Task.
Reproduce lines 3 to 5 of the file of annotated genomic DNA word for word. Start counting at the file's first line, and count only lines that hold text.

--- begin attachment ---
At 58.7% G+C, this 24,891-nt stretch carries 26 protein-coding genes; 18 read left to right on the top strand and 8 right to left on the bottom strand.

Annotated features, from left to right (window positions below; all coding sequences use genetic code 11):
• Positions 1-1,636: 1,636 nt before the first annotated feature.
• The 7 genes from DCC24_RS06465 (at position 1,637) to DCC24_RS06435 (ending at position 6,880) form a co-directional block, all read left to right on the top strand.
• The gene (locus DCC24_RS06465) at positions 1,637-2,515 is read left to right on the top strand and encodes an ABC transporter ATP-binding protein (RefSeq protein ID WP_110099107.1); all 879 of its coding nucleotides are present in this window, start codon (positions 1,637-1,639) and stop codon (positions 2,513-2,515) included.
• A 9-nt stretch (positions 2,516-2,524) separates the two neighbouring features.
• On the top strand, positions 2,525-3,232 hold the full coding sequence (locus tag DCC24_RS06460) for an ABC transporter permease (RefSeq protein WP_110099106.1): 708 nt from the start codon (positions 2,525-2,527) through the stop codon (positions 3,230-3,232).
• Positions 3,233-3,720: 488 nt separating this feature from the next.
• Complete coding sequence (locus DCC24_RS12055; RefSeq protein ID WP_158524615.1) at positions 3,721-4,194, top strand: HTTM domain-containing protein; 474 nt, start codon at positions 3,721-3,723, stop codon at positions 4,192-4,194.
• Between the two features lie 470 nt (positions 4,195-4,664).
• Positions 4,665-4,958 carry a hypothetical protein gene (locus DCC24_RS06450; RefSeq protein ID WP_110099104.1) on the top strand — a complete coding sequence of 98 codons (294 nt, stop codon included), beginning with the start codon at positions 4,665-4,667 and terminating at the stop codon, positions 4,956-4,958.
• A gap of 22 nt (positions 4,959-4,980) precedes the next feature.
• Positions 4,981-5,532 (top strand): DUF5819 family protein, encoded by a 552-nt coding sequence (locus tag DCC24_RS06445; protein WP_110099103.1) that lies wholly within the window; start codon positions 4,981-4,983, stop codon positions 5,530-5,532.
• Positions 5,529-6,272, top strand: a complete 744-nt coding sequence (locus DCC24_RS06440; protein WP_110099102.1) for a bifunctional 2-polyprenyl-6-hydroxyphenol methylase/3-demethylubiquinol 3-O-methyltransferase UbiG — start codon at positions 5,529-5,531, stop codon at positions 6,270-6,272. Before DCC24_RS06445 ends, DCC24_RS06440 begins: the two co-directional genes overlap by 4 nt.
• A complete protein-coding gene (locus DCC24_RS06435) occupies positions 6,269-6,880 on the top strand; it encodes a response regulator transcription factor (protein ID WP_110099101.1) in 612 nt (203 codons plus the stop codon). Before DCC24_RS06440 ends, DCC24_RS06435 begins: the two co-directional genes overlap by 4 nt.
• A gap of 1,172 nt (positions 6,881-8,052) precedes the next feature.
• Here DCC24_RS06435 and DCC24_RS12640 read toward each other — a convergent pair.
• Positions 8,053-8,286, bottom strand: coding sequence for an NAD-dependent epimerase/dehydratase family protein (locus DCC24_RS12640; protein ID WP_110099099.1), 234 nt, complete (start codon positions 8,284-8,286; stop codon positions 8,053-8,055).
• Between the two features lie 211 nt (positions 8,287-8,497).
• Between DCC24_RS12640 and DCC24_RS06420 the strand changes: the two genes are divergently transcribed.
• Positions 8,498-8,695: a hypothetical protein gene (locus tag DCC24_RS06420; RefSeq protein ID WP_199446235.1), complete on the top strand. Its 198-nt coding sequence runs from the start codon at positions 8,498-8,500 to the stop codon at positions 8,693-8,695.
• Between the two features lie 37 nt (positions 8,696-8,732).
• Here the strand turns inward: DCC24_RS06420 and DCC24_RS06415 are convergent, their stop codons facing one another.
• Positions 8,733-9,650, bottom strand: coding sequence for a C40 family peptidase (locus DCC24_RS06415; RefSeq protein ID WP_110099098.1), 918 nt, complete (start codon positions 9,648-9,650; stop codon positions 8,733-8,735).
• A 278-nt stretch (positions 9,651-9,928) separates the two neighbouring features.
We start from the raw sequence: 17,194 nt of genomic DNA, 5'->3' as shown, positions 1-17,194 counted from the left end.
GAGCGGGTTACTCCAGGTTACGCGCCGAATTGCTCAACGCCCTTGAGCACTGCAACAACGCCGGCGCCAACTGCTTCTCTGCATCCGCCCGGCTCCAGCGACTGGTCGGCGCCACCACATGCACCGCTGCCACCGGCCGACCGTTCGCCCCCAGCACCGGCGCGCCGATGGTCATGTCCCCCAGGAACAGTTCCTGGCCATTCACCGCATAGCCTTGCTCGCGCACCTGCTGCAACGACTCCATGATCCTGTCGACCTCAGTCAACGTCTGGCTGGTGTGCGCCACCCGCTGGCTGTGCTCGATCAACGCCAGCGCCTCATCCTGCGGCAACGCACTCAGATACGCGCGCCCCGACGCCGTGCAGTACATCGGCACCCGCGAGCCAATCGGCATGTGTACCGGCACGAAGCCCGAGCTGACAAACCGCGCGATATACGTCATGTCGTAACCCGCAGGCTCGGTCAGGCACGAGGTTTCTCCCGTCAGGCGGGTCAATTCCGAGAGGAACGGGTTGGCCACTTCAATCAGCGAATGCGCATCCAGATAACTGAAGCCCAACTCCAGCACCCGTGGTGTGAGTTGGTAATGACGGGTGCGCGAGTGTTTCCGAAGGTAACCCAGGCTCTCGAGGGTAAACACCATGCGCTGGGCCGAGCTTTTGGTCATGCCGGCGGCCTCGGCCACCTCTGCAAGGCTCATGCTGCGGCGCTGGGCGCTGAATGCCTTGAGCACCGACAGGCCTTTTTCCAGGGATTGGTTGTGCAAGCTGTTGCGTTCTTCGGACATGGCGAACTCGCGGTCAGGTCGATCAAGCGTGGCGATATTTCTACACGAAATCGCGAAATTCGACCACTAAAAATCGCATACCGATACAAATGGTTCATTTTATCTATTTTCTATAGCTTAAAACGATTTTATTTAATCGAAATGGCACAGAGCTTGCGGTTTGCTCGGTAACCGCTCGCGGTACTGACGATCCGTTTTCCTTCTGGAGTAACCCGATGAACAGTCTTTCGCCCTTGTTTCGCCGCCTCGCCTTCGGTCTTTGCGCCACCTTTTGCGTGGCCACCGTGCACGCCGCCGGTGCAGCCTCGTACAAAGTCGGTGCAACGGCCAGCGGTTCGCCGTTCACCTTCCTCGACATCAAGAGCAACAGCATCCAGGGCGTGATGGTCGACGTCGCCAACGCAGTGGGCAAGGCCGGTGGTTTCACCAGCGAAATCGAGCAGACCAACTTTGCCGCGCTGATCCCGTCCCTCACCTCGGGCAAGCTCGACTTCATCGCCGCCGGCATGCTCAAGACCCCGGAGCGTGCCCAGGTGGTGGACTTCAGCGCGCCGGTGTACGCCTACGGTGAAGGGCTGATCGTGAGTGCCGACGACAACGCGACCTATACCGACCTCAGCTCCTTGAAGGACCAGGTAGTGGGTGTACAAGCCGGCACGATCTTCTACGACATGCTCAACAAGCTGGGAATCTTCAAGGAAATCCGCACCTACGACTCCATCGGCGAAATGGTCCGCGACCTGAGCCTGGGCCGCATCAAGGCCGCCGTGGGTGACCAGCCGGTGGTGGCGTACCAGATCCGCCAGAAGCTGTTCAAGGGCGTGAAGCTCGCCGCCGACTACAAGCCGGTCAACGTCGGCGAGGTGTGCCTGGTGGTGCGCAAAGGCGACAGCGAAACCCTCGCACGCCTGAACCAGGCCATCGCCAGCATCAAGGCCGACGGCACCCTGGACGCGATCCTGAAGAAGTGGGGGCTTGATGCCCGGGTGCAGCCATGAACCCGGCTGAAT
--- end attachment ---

• Positions 1-1,636: 1,636 nt before the first annotated feature.
• The 7 genes from DCC24_RS06465 (at position 1,637) to DCC24_RS06435 (ending at position 6,880) form a co-directional block, all read left to right on the top strand.
• The gene (locus DCC24_RS06465) at positions 1,637-2,515 is read left to right on the top strand and encodes an ABC transporter ATP-binding protein (RefSeq protein ID WP_110099107.1); all 879 of its coding nucleotides are present in this window, start codon (positions 1,637-1,639) and stop codon (positions 2,513-2,515) included.